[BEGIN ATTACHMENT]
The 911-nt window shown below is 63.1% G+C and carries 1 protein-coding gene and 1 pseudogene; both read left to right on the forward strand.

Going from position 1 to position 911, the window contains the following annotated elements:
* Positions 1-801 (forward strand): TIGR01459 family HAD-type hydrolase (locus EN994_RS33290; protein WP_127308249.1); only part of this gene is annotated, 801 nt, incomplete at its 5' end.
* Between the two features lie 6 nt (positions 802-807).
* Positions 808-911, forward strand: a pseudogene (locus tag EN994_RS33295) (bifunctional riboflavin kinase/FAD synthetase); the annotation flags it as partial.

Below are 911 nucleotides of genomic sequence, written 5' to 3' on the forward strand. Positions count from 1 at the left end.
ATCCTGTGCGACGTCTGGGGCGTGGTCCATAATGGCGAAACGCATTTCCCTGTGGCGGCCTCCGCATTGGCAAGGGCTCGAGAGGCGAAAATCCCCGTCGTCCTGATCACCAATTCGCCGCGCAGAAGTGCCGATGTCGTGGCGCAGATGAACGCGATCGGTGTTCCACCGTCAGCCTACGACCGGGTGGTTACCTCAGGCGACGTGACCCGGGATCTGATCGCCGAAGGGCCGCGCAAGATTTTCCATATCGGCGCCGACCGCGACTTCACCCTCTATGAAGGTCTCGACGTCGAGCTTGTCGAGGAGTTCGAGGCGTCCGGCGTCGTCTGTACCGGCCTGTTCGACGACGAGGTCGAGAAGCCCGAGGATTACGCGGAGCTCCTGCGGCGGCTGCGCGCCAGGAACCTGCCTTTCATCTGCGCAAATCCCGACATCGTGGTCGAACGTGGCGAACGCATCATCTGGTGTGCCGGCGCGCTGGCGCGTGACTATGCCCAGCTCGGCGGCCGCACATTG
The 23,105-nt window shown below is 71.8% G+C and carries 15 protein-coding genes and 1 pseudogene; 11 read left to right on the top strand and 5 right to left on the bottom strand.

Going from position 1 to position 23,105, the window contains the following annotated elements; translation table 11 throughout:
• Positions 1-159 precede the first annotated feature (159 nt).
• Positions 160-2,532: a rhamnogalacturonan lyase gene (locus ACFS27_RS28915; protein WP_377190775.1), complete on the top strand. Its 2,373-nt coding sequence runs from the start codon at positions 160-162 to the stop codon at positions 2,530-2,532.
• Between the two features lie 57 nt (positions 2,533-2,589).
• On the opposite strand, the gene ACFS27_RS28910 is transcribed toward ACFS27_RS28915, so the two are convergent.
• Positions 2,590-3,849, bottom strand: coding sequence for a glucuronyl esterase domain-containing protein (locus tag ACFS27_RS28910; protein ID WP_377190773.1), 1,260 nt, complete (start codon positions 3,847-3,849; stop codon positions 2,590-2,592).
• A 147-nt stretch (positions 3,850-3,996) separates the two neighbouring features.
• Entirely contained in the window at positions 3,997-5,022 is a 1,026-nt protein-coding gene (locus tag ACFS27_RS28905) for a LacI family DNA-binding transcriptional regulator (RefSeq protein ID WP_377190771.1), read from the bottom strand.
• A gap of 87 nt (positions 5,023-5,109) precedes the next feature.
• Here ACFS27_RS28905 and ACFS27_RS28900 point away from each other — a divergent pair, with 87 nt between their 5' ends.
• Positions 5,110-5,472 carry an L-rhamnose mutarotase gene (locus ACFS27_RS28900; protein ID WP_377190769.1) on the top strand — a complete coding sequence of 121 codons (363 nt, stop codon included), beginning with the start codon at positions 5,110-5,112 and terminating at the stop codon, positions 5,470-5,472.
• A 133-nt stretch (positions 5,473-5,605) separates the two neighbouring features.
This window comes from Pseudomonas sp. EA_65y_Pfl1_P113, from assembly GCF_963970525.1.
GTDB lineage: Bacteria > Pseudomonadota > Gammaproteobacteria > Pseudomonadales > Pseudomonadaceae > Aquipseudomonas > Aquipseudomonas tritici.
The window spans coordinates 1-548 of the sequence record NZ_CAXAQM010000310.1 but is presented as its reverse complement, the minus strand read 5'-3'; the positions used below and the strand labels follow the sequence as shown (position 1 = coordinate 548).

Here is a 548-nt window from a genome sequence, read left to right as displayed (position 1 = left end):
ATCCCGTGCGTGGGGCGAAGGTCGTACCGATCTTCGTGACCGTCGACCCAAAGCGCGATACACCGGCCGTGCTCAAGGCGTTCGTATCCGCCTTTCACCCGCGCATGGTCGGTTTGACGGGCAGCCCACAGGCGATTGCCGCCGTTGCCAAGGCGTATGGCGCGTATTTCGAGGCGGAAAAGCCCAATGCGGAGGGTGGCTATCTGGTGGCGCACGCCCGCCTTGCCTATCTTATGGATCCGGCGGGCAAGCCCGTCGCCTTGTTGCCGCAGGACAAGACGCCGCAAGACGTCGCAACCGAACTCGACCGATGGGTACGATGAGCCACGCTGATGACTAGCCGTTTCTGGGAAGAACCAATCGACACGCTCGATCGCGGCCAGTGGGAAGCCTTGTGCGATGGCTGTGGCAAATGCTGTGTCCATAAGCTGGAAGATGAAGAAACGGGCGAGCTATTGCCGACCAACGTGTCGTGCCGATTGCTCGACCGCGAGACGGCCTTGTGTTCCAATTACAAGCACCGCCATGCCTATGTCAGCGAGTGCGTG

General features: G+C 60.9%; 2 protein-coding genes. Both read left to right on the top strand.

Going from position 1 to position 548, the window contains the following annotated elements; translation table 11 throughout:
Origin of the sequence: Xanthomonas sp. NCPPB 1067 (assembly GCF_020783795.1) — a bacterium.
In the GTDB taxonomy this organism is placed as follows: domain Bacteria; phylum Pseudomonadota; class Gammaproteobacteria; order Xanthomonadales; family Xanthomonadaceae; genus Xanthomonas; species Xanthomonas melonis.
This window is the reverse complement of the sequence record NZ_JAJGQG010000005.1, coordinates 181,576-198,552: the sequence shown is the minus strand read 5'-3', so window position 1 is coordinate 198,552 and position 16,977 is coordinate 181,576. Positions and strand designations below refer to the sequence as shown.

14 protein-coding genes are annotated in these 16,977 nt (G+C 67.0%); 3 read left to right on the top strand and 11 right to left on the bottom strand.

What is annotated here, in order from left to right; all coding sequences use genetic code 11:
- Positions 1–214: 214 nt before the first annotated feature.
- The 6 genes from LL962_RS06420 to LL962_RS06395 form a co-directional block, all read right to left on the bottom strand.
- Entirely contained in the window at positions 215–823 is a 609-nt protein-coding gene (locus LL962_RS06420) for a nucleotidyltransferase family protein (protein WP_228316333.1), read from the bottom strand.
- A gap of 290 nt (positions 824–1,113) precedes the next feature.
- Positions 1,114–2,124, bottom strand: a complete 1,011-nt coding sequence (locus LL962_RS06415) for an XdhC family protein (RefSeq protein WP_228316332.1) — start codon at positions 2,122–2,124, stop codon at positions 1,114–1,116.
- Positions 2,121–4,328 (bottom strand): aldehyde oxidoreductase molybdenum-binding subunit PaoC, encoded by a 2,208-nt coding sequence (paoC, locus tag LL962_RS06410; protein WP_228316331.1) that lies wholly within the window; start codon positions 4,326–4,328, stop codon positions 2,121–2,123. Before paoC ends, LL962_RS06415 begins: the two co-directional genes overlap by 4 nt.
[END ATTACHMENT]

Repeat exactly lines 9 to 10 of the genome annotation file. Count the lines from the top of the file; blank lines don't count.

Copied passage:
Going from position 1 to position 23,105, the window contains the following annotated elements; translation table 11 throughout:
• Positions 1-159 precede the first annotated feature (159 nt).